Why your biggest cybersecurity risk may be internal

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Whether it’s a bank employee or a contractor, effective cybersecurity procedures and practices are paramount to protecting the bank, its employees and its customers.

By Mary Thorson Wright

At least one study says employees are the cause of a large percentage of cybersecurity incidents and could be the biggest cybersecurity risk for businesses. The Anti-Phishing Working Group Phishing Activity Trends Report for Q1 2021 found that the financial institution sector is the most frequently victimized business sector for the quarter.

Given that perspective, it’s likely a bank employee or employee of a third-party partner may fall victim to cybersecurity deceptions, which range from phishing attacks, scams and social engineering cons to risky web browsing, deficient password habits and careless document controls.

“All community bank employees, regardless of job description, need to understand that information security is part of their job and that customers trust that a bank will protect their information,” says Joel Williquette, senior vice president, operational risk policy for ICBA. He notes that community banks are very good at providing online or in-person cybersecurity training but should consider supplementing it with monthly or quarterly in-person staff discussions focused on how digital crime affects the bank, its employees and its customers. Other topics include how digital crime can be prevented and what tools employees might need to assist in being vigilant. “Don’t take anything off the table,” he says. “Employees come up with good ideas, and you want to empower them.”

While insider malice may account for some cyberattacks, it may be more likely that weak risk management—password practices, access policies, downloads, phishing or social engineering, unprotected data or emails, unsecured networks, inappropriate information sharing, or other deficiencies—are greater risks and are within bank management’s grasp.

Centering risk management

Cybersecurity risk management begins with employees and the tools they use, as well as policies and procedures to support and structure these tools’ implementation. “Risk management needs to be at the center of what community banks do,” says Williquette. “Too often, banks decide to purchase a product or service based only on features, functionality and cost, and then conduct due diligence and risk assessments. A better practice is to evaluate three things—features, functionality and risk—simultaneously with input from all stakeholders before a decision is made.”

He notes that risk assessments should include vendor due diligence, the underlying security of the product, database access or vendor access to bank data, and the quality of the vendor’s project management. Regulators can provide guidance to use as a resource.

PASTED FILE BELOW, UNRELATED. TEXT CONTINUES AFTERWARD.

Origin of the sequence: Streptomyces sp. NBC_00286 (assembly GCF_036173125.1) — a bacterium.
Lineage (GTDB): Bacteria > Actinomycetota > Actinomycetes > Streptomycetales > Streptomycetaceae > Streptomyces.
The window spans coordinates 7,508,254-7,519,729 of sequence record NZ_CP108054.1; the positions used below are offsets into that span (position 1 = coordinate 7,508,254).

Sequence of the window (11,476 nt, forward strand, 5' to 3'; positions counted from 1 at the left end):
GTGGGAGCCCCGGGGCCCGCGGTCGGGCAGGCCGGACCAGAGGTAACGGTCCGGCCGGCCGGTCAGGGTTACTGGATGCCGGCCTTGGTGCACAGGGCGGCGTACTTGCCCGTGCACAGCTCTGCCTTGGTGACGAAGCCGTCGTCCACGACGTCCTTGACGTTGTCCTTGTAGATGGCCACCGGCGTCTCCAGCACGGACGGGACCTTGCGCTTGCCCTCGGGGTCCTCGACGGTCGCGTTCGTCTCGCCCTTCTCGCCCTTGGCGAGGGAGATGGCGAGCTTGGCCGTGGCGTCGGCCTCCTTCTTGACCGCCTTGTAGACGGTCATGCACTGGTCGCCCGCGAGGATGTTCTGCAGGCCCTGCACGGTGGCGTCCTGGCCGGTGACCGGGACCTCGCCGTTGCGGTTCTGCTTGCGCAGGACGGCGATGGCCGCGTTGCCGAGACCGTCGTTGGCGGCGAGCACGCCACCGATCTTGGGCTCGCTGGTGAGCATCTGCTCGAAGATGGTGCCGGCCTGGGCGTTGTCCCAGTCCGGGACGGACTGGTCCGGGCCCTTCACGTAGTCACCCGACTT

The rise of third-party companies and vendors to support community banks with platforms, applications, operations or services also increases employee risk exposure. Williquette recommends several precautions that community banks should employ at a minimum:

  • Understand the vendor relationship. What information does the vendor store or use on behalf of the bank, and how is that information protected? How do the bank’s network, systems and data interact with third-party vendor systems, even those in the cloud?
  • Look at using multifactor authentication (MFA) internally and require vendors to use it, too. Effective MFA supplements user IDs and passwords with a secure app or a physical security device, like a card or key fob. This creates a much more secure MFA than does a username, password and verification through email, a phone call or a text.
  • Understand how your cyber insurance covers your bank if a breach or issue originates at a third-party service provider, including a core provider.
  • Review contracts to understand terms and if third-party service providers, including core providers, accept responsibility and liability should a breach or incident originate in their company.

Cybersecurity is everyone’s responsibility, and the human element cannot be overlooked. The best cyber risk management begins with employees and the tools they use to protect the bank, its data and its customers from cyberattack.


Mitigating off-site employee risk

Off-site employees present different challenges from those working in a bank-controlled facility. “The quality of network defenses for an off-site employee is often not as good as that of those protecting the business,” says Joel Williquette, senior vice president, operational risk policy for ICBA.

He recommends these minimum steps to mitigate risk:

  • Provide a secure firewall/VPN device for your employee to install on their off-site network.
  • Restrict work on bank projects or access to bank networks from bank computers or laptops, and prohibit personal computer use.
  • Instruct employees to practice the same clean-desk policies off-site as they would in the office.
  • Update all IT/security processes, procedures and training to include the remote worker model.
  • Make sure employees periodically review and sign the technology and/or acceptable use policy for your bank.

More information

ICBA released an updated Cyber Insurance Guide to help community banks mitigate cyber risks.
ICBA’s Operational Risk page hosts continually updated resources.


Mary Thorson Wright is a writer in Virginia.